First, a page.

Corruption is cited as among the greatest challenges faced by government and citizenry the world over and threatens to undermine the very trust that is essential for a functioning democratic society. In order to earn and maintain public trust, governments at all levels must continuously strive to reduce corruption and uphold the highest levels of integrity.
Amidst the countless human interactions and electronic transactions that occur within the public service on a daily basis are a complex and ever-changing variety of operational access points and enabling factors that together give rise to unique, and often unseen opportunities for corruption. Embedding the necessary systems, processes and behaviours to identify and constrain corruption therefore requires conscious and sustained effort.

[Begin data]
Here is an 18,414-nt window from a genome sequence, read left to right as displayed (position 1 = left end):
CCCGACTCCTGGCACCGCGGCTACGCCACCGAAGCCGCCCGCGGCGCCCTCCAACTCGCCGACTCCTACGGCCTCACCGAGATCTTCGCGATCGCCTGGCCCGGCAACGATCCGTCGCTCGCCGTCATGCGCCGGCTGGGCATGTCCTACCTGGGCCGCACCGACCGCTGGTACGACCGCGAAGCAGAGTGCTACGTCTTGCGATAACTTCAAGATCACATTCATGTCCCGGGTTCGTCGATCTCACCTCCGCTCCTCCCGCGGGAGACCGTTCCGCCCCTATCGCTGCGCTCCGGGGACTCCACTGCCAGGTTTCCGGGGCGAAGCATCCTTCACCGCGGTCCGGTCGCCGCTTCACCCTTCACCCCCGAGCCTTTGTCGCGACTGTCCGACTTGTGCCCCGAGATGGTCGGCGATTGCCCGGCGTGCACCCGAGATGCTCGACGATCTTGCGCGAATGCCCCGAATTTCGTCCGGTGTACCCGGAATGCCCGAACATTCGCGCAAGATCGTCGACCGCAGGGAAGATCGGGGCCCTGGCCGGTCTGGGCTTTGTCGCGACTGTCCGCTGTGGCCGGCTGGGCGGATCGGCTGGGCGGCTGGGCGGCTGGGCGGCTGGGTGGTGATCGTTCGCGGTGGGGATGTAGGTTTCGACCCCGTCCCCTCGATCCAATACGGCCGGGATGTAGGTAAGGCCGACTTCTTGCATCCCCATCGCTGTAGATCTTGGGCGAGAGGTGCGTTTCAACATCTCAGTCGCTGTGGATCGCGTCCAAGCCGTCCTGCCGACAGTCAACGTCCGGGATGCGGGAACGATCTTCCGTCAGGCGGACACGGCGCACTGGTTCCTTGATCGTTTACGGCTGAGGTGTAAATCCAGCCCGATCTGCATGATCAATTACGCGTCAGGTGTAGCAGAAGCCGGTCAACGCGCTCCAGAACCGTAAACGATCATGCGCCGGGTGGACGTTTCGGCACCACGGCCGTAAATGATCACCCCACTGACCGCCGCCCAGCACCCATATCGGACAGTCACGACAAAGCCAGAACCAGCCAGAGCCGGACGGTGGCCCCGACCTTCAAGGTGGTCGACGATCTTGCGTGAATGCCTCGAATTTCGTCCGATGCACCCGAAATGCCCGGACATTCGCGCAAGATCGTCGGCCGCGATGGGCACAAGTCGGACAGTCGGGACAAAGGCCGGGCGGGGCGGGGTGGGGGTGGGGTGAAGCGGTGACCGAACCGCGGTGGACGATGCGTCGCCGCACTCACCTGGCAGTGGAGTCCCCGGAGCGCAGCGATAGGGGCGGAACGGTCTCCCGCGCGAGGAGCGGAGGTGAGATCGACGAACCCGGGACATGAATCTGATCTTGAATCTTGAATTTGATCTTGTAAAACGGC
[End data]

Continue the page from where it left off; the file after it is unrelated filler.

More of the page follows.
The tasks include:
- a systematic literature review to collect, collate and synthesis high quality published material
- collection of primary data
- development of corruption patterns taxonomy using the relevant process analytics techniques.
This research project aims to alleviate corruption by:
- utilising data-driven analytical methods to identify patterns of corruption
- identifying the mechanisms that systematically support corrupt practices by conceptualizing corruption as an ecosystem
- discovering the unique properties and structures of corrupt processes using the theory of workarounds.
Skills and experience
- literature search
- academic writing
- ability to learn qualitative data analysis software (NVivo)
- process mining/data analytics skills
- time management.
Contact the supervisor for more information.